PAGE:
Lots of questions arise during discussions about choosing the best IRA, regular or Roth. In general, your investment strategy should consider taxes (you can read more about that in this article), and that’s easy to overlook. You definitely don’t want tax to be the proverbial tail that wags the dog, but smart tax planning makes sure you keep more of what you earn.
Does Tax Planning Really Matter?
The short answer is yes! There is a big difference when you don’t plan.
The most obvious difference being the way you are taxed on contributions and withdrawals. For a traditional IRA, contributions (assuming you’re eligible) are tax deductible and withdrawals are taxable. In other words, you pay the tax when you get the money out.
For a Roth, it is the opposite, you don’t receive a tax deduction for contributions, but you don’t pay tax on withdrawals (generally). In both cases, you don’t pay any tax on gains as they occur.
If you sell a stock or mutual fund inside either a Roth IRA or a traditional IRA, there is no taxable event. Also, the amount that you can contribute to both is the same, except if you make too much money, you cannot contribute to a Roth.
Choosing an IRA
Generally speaking, younger people who are at a lower tax bracket benefit from using a Roth IRA account. In its most basic form, the question boils down to one thing: is it better to pay taxes now or later.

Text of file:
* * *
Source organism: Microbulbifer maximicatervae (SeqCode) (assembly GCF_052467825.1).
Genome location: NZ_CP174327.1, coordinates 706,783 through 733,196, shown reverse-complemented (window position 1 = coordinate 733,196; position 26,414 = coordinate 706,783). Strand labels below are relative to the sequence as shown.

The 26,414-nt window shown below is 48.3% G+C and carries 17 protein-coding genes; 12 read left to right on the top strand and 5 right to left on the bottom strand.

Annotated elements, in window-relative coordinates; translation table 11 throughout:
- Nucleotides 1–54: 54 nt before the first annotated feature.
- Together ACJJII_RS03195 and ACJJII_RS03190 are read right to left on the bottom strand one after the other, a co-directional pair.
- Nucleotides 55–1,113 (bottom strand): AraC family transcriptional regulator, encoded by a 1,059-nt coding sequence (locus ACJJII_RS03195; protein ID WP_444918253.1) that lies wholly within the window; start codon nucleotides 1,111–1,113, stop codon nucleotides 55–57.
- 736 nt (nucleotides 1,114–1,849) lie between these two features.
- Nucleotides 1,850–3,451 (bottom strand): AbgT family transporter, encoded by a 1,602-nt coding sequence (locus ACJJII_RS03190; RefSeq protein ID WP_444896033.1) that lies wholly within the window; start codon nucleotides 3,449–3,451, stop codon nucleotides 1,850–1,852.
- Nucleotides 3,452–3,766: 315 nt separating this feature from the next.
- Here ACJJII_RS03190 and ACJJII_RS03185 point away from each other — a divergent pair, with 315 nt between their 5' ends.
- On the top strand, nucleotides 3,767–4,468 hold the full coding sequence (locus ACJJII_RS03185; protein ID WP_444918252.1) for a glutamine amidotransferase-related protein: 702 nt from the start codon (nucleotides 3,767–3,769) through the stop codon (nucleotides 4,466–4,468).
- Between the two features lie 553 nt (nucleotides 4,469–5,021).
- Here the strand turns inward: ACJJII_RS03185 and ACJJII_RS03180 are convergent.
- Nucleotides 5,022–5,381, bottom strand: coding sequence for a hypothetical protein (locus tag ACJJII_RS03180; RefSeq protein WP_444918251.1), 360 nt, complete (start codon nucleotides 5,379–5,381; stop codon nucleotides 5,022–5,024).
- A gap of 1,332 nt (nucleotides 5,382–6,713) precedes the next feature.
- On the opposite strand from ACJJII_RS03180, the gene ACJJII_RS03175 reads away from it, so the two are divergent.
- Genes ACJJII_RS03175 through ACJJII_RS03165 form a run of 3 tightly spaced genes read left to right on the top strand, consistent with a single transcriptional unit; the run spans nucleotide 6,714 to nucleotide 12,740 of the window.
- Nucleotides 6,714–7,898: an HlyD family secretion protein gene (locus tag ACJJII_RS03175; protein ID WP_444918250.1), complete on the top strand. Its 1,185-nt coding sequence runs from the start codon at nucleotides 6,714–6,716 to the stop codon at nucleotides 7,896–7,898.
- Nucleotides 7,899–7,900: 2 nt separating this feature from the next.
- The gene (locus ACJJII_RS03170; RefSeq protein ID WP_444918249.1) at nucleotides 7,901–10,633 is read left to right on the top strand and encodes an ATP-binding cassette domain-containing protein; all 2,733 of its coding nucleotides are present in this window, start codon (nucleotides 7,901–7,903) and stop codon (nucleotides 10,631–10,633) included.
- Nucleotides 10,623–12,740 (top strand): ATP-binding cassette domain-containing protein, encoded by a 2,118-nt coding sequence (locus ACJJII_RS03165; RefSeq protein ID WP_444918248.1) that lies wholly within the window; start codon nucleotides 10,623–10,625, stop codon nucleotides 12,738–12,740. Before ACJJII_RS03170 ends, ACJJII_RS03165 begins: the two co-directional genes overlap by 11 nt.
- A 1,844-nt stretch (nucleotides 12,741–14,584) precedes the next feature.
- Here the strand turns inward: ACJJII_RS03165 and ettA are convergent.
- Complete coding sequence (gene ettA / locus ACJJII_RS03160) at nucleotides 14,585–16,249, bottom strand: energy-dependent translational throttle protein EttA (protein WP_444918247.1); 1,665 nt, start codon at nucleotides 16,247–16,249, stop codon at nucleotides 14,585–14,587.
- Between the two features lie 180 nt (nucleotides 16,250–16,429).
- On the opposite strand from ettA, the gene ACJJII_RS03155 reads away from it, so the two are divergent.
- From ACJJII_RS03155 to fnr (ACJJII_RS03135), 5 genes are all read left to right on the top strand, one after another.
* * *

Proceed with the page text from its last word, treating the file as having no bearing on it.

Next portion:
If you believe your rate will be lower when you take the money out, then it’s possible that the traditional IRA maybe the correct move. The only way to make the decision is to plan and model it out. Of course, things change, the biggest of which is tax rates.
Where will tax rates be when you take the money out at retirement? Who knows? I will say that individual rates are historically low, so chances are the rates will be higher in the future.
And don’t forget, Congress can change their minds about Roth IRA distributions in the future.
Don’t believe me? Social Security benefits were at one time not subject to income tax. Now they are taxable if you have too much other income. My guess would be that Congress does something similar in the future with Roth distributions.
Other Things to Consider
Additional benefits of Roth IRAs over traditional IRAs to consider:
- No required minimum distributions - With a Traditional IRA, after you’ve reach 70.5, you must start taking money out of your IRA and paying taxes on it. Roth IRAs have no such requirement
- No age limit on contributions - As long as you have taxable compensation, you can make a contribution to a Roth IRA. After you reach 70.5, you can no longer make contributions to your traditional IRA
Bonus Tip: Business owners should consider establishing a 401k with a Roth provision. This allows them to avoid the income limitation on contributions. You can read more about small business retirement plan options here.
No matter which plan is right for you, Core Group can help you get the planning right. We’re excited to share our knowledge with you and learn about how your business functions best. If you’re ready to take that next step, start by clicking the button below to schedule a free consultation today.